Ground Combat Element
The Marines with 1st Bn, 23rd Marines trained specifically for ITX 4-18 over the course of nine months. This included squad-level infantry tactics, company live-fire attacks and several fire support coordination exercises. Battle staff training at those same exercises also allowed company commanders and staff to gain experience in command and control—emphasizing problem framing, information management and assessment and the integration of tanks and aviation assets.
In early April, 1st Bn, 25th Marines conducted a four-day mission rehearsal exercise at Fort A.P. Hill in Bowling Green, Va. They were joined by detachments from Combat Logistics Battalion 25 and 4th Assault Amphibian Battalion, and were supported by Marine Corps MV-22 and CH-53 assets. They were tested on command and control, company-level supported live-fire attacks, fires integration and combat service support operations.
Months of training brought both infantry battalions to ITX 4-18 fully prepared to face the challenges of ranges 400 and 410A and their final exercises—the AAC and the Mechanized Assault Course.
On ranges 400 and 410A, infantry companies conducted attacks on fortified enemy positions, scout snipers took point to adjust fires and engineers prepared and executed breaches throughout the range, utilizing 60 mm mortars, medium machine guns, rockets and engineer support. Upon range completion, the Marines were debriefed by trainers from Tactical Training Exercise Control Group, often referred to as coyotes, on what went as planned and what they could have done to improve the outcome of the attack.
For their final exercise, each unit participated in either the three-day AAC or the two-day MAC. During the AAC, units provided supporting machine-gun fires from atop hills while other units assaulted an objective. On the final day of the exercise, the Marines conducted a night-fire operation where multiple supporting units called in fires on designated targets.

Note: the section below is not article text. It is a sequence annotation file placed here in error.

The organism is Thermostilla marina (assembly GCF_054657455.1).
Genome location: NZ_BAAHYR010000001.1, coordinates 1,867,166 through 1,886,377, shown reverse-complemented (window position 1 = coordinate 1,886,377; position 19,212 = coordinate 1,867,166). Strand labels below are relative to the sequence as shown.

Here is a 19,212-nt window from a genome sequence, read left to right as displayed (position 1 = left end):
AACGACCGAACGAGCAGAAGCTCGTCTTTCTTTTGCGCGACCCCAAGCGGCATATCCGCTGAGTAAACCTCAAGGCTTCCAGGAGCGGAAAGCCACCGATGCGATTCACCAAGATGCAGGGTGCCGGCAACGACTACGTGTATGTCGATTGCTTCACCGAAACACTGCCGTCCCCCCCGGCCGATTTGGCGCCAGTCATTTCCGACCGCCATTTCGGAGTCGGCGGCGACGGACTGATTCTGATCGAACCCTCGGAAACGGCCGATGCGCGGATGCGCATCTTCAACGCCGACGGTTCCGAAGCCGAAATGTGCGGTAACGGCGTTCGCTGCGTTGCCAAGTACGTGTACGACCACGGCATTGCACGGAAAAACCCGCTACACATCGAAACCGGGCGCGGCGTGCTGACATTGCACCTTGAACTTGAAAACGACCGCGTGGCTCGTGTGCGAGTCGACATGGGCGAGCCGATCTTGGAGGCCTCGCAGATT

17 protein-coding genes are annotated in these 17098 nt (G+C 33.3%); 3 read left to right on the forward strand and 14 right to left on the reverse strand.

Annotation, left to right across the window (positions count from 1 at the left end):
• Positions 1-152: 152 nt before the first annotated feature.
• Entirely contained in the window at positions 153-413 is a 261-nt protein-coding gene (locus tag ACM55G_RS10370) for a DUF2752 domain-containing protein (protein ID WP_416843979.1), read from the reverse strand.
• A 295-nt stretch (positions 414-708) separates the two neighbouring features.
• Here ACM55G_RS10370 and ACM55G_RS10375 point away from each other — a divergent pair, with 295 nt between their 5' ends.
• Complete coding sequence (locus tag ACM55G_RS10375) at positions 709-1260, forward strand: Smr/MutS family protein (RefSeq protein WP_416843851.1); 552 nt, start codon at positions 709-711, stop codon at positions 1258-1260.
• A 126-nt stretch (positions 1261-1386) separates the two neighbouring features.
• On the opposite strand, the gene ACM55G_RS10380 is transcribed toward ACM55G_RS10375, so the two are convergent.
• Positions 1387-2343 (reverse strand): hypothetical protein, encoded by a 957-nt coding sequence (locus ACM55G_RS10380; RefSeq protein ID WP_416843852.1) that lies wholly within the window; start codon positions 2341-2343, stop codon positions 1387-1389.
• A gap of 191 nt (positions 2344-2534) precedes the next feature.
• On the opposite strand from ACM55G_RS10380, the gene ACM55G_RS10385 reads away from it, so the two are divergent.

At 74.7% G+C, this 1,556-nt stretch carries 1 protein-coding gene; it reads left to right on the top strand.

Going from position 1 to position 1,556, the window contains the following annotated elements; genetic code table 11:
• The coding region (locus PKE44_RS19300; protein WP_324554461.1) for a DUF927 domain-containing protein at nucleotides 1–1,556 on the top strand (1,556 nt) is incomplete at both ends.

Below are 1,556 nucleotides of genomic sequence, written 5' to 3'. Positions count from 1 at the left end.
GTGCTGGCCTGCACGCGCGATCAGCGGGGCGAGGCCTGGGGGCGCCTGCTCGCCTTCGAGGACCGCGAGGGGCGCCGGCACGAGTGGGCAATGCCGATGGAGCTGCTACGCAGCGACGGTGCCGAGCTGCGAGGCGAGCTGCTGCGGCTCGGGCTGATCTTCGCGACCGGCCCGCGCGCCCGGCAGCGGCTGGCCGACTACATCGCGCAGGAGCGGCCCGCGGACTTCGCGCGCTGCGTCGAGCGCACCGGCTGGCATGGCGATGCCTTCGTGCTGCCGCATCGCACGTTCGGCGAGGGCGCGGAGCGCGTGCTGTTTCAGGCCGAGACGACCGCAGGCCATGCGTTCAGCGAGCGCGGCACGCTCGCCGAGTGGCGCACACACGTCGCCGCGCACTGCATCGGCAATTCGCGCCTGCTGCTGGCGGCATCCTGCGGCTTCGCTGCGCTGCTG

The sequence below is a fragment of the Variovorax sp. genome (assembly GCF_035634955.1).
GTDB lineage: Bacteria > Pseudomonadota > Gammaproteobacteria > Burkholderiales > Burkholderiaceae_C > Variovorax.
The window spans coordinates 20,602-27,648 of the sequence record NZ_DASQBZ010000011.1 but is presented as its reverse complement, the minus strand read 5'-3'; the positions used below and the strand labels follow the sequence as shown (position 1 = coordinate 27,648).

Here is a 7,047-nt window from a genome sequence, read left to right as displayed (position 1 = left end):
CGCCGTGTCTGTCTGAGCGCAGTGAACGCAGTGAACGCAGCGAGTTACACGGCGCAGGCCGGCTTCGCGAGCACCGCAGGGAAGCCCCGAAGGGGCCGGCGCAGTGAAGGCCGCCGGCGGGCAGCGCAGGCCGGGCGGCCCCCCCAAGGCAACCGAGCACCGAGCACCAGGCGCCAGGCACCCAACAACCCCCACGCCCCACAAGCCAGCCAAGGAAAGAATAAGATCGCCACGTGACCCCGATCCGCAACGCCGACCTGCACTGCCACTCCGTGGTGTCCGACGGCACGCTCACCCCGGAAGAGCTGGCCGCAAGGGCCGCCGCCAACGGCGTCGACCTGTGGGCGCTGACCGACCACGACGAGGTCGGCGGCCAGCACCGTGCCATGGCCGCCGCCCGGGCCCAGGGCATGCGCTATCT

On the first day of the MAC, units cleared enemy positions with hasty breaching operations and performed a casualty air evacuation drill. During day two, units conducted a defensive counterattack on a notional enemy. Again, at the conclusion of each exercise, Marines were debriefed on performance and areas of improvement.
“This training is important so we can confirm and validate our current TTPs, our current doctrinal ways of conducting operations,” said Chief Warrant Officer 4 Eric Brown, the regimental gunner for 23rd Marine Regiment. “This training helps us identify where we lack proficiencies so we can hone in to correct them. That way we can retrain to do them better and to get an overall confirmation to assess where we’re at, or if we’re at a point where we can sustain the force into a ready battalion.”
Aviation Combat Element
While ground combat elements use a five-year readiness model, aviation units have to maintain a continual state of readiness to meet Marine Corps and Federal Aviation Administration requirements. Aviation elements, both active and Reserve, continuously emphasize readiness through effective aircraft maintenance programs, focusing on training practices and increased training capacity. This was no different for MAG-41 squadrons during ITX 4-18.
Prior to ITX 4-18, MAG-41 squadrons supported, and regularly augmented, a number of Reserve and active-duty operations.
MAG-41 brought a range of capabilities to the MAGTF and turned to other services to help fill shortfalls. The California Air National Guard’s 163rd Attack Wing partnered with MAG-41 to provide unmanned aerial system support via their MQ-9 Reaper. This training benefited both airmen and Marines. Marine Unmanned Aerial Vehicle Squadron (VMU) 4 was unable to participate in ITX 4-18, as it was receiving the new RQ-21A Blackjack system—a system that puts it on par with active component UAV squadrons, in turn enhancing readiness for future iterations of ITX.
“We’re identifying gaps and shortfalls and coming up with creative ways to fill them by making sure support to the GCE [Ground Combat Element] is robust as possible,” said Lieutenant Colonel Kevin J. Szepe, operations officer for MAG-41. “We’re not just using MAG-41 assets either. We’re reaching out to other MAGs, as well as Army and National Guard units for support services.”